Technically, there has always been dispute over the South China Seas. In 2016, PRC Foreign Minister Wang Yi claimed China was the first to “discover, name, develop, and administer the various islands of the southern seas.” However, the roots of the modern controversy can be traced back to World War II. Japan established a military presence in the Paracels and the Spratlys in 1939. After Japan surrendered in 1945, the Republic of China took over both islands and established de facto control of the area. Japan did not officially renounce its possession of the South China Sea holdings until 1951 at the San Francisco Peace Treaty. However, the treaty failed to explicitly name the new owners. Despite never formally being given  sovereignty , the Republic of China published a map in 1947 with eleven dash marks outlining the boundary of what China believed its territory included in the South China Sea. After the new People’s Republic of China government took over, they edited the map to have nine dashes. Today, this map serves as the cornerstone of China’s “Nine-Dash Line” policy, which claims sovereignty over more than 80% of the South China Sea, including the Spratly islands, the Paracel islands, and the Scarborough Reef.

Since 2009, China has actively been attempting to turn this policy into a reality. Two incidents before the 20th century are worth noting. First, China seized and evicted Vietnam from the Paracel islands in 1975. Second, 64 Vietnamese sailors were killed in a skirmish with China over the Paracels in 1988. Apart from these two incidents, most countries have been content to let their competing claims of ownership coexist. However, tensions rose in 2009 over an approaching UN deadline under the UN Convention of the Law of the Sea. Essentially, if a country could lay claim on an island, they would get 12 miles of “Exclusive Economic Zone” around that island. Therefore, the ownership of the 250 some uninhabited rocks scattered across the South China Sea suddenly became extremely important. If ownership of those islands could be obtained, then whatever country owned them would be allowed to mine immediate surrounding ocean for oil and gas.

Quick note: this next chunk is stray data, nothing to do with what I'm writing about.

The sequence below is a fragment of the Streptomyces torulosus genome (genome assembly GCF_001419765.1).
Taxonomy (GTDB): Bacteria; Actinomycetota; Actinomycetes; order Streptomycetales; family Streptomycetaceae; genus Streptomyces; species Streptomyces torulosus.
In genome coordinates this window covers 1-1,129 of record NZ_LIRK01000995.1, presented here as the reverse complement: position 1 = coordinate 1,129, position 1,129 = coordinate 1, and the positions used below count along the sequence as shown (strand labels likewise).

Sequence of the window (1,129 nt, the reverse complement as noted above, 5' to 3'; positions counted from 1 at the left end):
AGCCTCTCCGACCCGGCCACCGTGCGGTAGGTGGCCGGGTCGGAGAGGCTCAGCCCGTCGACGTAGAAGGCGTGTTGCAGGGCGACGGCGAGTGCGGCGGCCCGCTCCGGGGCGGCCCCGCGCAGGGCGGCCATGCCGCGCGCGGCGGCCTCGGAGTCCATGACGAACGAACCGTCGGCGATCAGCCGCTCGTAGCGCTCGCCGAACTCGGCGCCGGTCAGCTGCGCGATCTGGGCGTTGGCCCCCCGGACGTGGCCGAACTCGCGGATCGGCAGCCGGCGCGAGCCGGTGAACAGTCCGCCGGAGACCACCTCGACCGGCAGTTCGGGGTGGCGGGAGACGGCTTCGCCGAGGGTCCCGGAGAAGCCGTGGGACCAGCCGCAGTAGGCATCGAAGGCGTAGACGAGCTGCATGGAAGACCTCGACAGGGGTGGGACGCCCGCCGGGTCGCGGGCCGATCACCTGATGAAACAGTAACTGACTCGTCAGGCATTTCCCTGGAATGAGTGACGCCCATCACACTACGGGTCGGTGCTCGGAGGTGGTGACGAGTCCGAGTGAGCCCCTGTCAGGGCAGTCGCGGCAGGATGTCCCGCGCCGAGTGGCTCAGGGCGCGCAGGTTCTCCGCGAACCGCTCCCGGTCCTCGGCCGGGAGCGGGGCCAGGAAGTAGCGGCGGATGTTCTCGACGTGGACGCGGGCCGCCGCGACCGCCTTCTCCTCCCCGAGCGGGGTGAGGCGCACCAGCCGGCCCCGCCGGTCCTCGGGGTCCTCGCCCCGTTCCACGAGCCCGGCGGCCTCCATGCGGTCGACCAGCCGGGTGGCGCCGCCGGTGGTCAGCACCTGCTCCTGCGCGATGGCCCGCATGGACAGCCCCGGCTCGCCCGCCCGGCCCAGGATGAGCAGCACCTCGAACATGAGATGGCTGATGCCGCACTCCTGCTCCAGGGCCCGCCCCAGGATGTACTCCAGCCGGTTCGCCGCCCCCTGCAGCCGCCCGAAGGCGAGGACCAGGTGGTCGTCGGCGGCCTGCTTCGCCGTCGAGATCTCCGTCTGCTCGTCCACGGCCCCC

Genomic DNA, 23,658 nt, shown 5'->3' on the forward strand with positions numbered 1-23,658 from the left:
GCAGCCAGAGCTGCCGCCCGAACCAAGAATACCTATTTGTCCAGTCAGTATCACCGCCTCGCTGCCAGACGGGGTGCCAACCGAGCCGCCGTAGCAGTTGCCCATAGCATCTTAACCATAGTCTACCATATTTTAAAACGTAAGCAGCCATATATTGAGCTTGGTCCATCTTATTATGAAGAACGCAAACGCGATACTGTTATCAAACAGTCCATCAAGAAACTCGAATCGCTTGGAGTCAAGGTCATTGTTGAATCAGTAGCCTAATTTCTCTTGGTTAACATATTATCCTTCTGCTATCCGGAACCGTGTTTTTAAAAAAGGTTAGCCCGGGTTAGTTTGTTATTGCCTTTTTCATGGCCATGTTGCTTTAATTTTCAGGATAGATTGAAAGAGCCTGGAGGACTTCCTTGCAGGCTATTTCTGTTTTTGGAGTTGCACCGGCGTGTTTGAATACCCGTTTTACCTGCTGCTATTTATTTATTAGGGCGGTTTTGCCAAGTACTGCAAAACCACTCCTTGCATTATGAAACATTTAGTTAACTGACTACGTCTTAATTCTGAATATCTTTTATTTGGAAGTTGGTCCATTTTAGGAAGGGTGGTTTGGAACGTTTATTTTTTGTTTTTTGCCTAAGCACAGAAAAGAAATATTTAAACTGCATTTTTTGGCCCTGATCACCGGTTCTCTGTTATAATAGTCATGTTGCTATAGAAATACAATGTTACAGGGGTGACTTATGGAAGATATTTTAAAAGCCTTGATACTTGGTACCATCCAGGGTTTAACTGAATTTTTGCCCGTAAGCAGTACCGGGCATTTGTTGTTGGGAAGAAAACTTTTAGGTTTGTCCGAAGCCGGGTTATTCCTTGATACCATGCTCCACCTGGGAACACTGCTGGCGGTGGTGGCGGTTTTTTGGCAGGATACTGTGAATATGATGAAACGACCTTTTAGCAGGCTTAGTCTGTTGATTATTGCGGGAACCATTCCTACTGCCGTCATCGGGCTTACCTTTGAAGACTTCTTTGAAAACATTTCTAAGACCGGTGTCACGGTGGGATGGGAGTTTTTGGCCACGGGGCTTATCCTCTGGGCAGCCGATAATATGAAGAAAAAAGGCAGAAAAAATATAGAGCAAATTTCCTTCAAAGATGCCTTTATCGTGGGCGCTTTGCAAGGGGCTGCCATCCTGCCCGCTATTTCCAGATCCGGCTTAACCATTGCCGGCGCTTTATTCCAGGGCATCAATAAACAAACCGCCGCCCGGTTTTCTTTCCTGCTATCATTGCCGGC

Since then, China has aggressively advanced their claims by simply occupying and taking what they believe belongs to them. For example, tensions escalated between China and the Philippines over access of the Scarborough Shoals in 2012. One month after both countries withdrew their fishing vessels due to typhoon season, China had blocked Philippine ships from the lagoon by erecting barriers at the entrance of the reef. Despite repeated requests from the Philippines to withdraw their forces, China refused. China has occupied the shoals ever since. More recently, China has occupied headlines by beginning construction on a series of artificial islands in the Spratly islands. By transforming reefs and cays into airstrips and harbors, China has been able to dramatically expand its military presence in the region.